By Gary Wilson
Once the Teton Sioux (Lakota) were on the Standing Rock Reservation in the Dakota Territory, the military turned its attention to the "Cree problem" in Montana. They and other Canadian tribes had only recently moved south when the buffalo ceased their northward trek and the Canadian government wasn't providing adequate rations.
One of the prominent Plains Cree (Nehiyawak) band leaders was Big Bear (Mistihai'muskwa), and Ayimasses (or Little Bear). Big Bear also was allied to the Sweet Grass and Little Pine bands. They lived along the north fork of the Saskatchewan River where there was plenty of game and Hudson's Bay Company (H.B.C.) trading posts. Joining them from the eastern woodlands were Assiniboine (Nakota) and Objibwa (Chippewa).
All was well with these people until the H.B.C. sold their lands to the Dominion of Canada in 1869, and the buffalo gave out by 1879. The government began pressuring the bands to move onto reserves in the river country by 1874. Big Bear had signed a treaty, but had not selected a homeland.
Instead he lead his people across the border south of the Milk River country where the buffalo still roamed. This didn't end their problems, however, because the whiskey traders dispensed their destructive goods freely, plus the land by treaty belonged to the Gros Ventre (White Clay People) and Assiniboine.
The Crees' southern route was across the Big Bend of the Milk River at a solid bottom crossing that became known as Cree Crossing. In this area were Mtis (European-Indian) villages where necessary goods could be obtained.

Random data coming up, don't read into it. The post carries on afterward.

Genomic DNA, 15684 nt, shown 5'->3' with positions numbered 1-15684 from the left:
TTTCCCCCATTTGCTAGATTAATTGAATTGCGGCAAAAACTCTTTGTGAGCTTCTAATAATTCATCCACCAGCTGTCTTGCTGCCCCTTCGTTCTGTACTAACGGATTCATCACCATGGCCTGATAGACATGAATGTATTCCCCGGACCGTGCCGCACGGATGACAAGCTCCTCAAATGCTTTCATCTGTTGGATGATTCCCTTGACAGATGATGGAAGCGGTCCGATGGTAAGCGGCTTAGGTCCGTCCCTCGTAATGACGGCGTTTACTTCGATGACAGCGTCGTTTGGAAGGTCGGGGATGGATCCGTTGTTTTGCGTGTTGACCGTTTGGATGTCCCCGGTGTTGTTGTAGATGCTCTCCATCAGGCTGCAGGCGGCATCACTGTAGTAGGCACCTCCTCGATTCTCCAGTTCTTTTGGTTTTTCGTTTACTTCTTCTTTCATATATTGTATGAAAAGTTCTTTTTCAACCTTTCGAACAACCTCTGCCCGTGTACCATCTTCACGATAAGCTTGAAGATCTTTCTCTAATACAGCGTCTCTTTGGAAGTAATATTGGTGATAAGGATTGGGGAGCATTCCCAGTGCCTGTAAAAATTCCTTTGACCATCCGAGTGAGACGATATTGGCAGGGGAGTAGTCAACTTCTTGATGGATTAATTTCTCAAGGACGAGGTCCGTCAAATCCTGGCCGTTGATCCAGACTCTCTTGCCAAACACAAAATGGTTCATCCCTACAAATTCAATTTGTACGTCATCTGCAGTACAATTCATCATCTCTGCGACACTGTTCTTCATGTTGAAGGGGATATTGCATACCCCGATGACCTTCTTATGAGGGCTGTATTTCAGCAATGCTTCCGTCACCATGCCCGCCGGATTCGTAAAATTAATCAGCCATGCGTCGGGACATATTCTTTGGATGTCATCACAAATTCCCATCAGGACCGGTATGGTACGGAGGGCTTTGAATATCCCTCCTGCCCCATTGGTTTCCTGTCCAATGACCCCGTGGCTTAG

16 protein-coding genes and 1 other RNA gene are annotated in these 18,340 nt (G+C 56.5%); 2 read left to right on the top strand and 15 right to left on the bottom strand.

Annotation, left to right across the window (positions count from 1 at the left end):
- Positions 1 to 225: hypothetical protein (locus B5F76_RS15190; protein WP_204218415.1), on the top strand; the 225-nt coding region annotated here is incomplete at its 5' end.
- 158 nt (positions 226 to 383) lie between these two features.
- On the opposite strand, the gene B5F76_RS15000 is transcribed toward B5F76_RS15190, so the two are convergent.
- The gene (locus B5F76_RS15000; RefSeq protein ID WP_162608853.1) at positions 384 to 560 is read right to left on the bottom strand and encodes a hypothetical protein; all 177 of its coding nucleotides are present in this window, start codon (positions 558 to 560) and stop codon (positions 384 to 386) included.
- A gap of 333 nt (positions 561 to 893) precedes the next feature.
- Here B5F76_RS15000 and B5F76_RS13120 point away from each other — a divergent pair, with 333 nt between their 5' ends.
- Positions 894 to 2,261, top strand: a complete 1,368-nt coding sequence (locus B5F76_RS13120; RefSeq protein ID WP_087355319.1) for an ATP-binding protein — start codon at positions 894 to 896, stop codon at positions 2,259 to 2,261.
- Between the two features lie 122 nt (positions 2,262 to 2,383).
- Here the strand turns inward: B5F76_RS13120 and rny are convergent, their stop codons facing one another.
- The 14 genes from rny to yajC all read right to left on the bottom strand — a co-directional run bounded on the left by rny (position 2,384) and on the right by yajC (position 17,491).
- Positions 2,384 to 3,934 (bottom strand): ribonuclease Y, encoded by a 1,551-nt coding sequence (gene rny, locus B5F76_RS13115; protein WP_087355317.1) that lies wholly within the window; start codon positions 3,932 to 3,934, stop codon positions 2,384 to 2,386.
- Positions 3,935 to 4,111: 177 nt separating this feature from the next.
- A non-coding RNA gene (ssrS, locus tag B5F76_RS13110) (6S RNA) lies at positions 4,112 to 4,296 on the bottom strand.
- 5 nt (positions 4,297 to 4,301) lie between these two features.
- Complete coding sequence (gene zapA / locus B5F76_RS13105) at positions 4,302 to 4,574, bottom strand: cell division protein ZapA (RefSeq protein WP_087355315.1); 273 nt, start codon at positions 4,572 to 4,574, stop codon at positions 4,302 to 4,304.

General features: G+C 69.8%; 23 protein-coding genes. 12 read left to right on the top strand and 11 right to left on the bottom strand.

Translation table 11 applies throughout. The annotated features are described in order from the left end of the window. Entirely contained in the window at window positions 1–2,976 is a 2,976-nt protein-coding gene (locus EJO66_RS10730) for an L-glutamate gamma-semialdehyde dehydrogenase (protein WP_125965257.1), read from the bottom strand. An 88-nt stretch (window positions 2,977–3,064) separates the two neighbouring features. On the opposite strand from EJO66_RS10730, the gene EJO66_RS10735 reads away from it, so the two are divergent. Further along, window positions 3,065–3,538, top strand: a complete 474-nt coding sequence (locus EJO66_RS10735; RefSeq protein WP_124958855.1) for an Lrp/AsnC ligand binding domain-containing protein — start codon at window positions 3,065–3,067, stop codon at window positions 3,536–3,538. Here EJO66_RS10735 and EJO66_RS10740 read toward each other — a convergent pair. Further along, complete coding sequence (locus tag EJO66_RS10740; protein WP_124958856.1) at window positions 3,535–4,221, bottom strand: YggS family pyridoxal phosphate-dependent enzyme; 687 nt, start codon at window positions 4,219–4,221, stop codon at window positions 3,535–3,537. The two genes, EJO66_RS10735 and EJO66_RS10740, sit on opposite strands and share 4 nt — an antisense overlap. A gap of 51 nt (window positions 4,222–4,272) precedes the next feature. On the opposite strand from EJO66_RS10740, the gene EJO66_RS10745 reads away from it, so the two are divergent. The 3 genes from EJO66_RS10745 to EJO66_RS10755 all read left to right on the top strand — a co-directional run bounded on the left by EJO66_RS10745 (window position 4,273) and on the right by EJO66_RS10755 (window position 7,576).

In the next two years the chief moved his band farther south with the buffalo to the Missouri and Judith Rivers and gave up ever returning to Canadian soil. But trouble soon erupted when his people were accused by ranchers and treaty Indians alike for both trespassing and killing their cattle. These complaints soon reached Washington, D.C. and passed from the Department of Interior to the Army.
Big Bear tried to defend his people by visiting the commandant at Fort Assinniboine, but it was to no avail.
Finally, the Army decided to act against all the Cree and Mtis peoples in northern Montana in the spring of 1882. A combined force of the 18th Infantry and 2nd Cavalry regiments with cannon and gatling guns set out from Fort Assinniboine under Major Jacob Kline to accomplish the mission, one way or another.
On March 15, a Mtis Milk River camp was found, and the occupants fled north across the border to the Wood Mountain area. Two days were spent burning the 150 cabins (probably in the Frenchman Creek area).
Next, the troops moved westward to Little Pine's camp at the Big Bend of the Milk River (NW of Malta). The Plains Cree also retreated north; casualties are unknown, if any. Runners from Little Pine managed to warn Big Bear of the impending attack at their encampment in the Little Rockies. Wandering Spirit, leader of the warriors society, now took command. He moved the camp to the Missouri River badlands over hard trackless ground. Big Bear's 150 lodges had disappeared!
The soldiers gave up and returned to the Fort, and the Crees moved to a new camp on Beaver Creek (east of the Little Rockies). But knowing it was only a matter of time before the military found them, Big Bear decided to return to Canada and headed for Fort Walsh in the Cypress Hills. By the time Big Bear decided on a reserve site, it was too late as he had become enmeshed in the Mtis (Riel) North West Rebellion. Big Bear went to prison for what Wandering Spirit and Little Bear did at Frog Lake, and Little Bear, Little Poplar, Lucky Man and followers fled south to Montana.
Big Bear's band lost their reserve rights and were absorbed into other bands. Little Bear in combination with Rocky Boy's (Stone Child) Chippewa band eventually obtained some 55,000 acres in the former Fort Assinniboine military reservation in 1916.